We’re going to start by answering a question so fundamental that you might even laugh that I ask it at all: what is a computer? Yes, I know you’re using one right now, but do you really know what a computer is? What is the difference between a computer and a calculator? Other than size and shape, what makes different computers different? What makes one computer better than another?

We’re going to learn the answers to all of these questions eventually. For now, let’s take a stab at answering that first question.

Q: What is a computer?

A: Something that computes.

Obvious, right? Now you have 10 seconds to define “compute”. Not so obvious. Don’t worry, because even computer scientists had a hard time defining it. It wasn’t until the 1930s that anyone managed to put forth a decent definition for the term, and even today no one can come up with an argument for why that definition is the “right” one. We’ve all just agreed to hope that it’s the right one. Weird, right?

So what is this definition?

A computation is any function that can be evaluated using an algorithm.

Woah, terminology alert! Let’s break it down:

A function is something that can be given input and will return output. And if you give it the same input several times, it must return the same output each time.

For example, “Given two integers, what is their sum?” is a function. Its input is two numbers and its output is a single number. “What day of the week was it on a certain date?” is also a function. With the date as the input, you can look backwards or forwards in the calendar to see if that day was “Monday”, “Tuesday”, etc. and that is your output. “What is your favorite color?” is not a function! If I ask you now, your output might be green, but if I ask later on that could change. The output needs to be the same every time the function gets the same input. You could say that the output depends only on what the input is.

Given a function and its input, the process of determining its output is called evaluating the function.

For my previous example of what day of the week a certain date was, looking up the date in a calendar would be “evaluating” the function.

An algorithm is a well-defined, step-by-step process.

In other words, an algorithm is just a list of instructions. However, the instructions must be completely clear. There should be no room for interpretation. For example, “multiply this number by 2” would work as a step in an algorithm since anyone who knows how to multiply will get the exact same result. However “draw a pretty picture” would not work in an algorithm because it’s ambiguous. What do you mean by “pretty”? What tools can I draw with? What should I draw a picture of?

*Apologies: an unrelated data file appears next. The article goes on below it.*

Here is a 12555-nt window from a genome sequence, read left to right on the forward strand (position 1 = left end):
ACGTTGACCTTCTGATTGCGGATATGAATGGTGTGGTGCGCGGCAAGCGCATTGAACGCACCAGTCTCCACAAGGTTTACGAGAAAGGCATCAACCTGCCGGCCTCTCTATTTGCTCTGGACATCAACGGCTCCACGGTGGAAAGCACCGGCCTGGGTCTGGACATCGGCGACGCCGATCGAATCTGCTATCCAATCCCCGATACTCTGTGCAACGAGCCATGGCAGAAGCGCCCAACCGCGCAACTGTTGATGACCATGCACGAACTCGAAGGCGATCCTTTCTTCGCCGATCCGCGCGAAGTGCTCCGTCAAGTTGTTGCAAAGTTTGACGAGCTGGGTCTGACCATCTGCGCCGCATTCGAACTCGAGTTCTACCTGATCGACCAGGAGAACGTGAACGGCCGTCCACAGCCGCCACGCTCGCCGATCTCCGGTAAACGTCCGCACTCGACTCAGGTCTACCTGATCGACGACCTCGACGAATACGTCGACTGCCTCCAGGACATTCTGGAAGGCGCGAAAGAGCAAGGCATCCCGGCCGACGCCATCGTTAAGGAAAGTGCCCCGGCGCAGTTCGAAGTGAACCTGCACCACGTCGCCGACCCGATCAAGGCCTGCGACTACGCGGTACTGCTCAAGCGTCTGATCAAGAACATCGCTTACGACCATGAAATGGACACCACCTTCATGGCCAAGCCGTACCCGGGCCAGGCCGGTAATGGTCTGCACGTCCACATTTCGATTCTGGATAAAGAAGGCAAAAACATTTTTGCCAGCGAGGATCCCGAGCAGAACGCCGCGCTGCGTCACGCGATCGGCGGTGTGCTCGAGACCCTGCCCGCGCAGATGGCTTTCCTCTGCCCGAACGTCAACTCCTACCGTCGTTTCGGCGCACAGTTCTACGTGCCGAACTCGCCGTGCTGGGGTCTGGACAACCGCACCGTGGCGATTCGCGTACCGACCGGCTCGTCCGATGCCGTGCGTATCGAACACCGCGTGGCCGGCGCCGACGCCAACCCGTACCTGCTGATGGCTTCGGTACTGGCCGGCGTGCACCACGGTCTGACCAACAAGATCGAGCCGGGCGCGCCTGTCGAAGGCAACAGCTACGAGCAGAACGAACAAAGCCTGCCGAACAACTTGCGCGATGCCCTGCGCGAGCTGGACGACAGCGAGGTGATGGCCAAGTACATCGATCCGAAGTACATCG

Now read it again: a computation is any function that can be evaluated using an algorithm. A computation takes input and produces output by following a clear, step-by-step process and where the output depends only on the input. Got it? Good.

You might be wondering: since a computation is a function that can be evaluated using an algorithm, does that mean that there are functions that can’t be evaluated using any algorithm? Yes! They’re really cool and unfortunately beyond the scope of this book. Search the web for “uncomputable functions”.

Now get ready because here comes the first set of exercises. This isn’t school so you don’t have to do them and some problems are tricky enough that I don’t expect you to figure them out very easily. But remember that a superuser learns by doing, so at the very least try to think about each question a little bit before moving on.


  1. Come up with three more functions. What is the input? What is the output? How is the function evaluated?
  2. Come up with something that takes input and produces output, but is not a function. What makes it not a function? Can you turn your non-function into a function by making it require more input?
  3. You probably learned how to multiply long numbers by hand in elementary school. Did you realize that the method you learned was an algorithm? Try to write out a multiplication algorithm for multiplying a three-digit number by a one-digit number as step-by-step instructions. Assume that the reader of the instructions knows how to multiply and add only single digit numbers.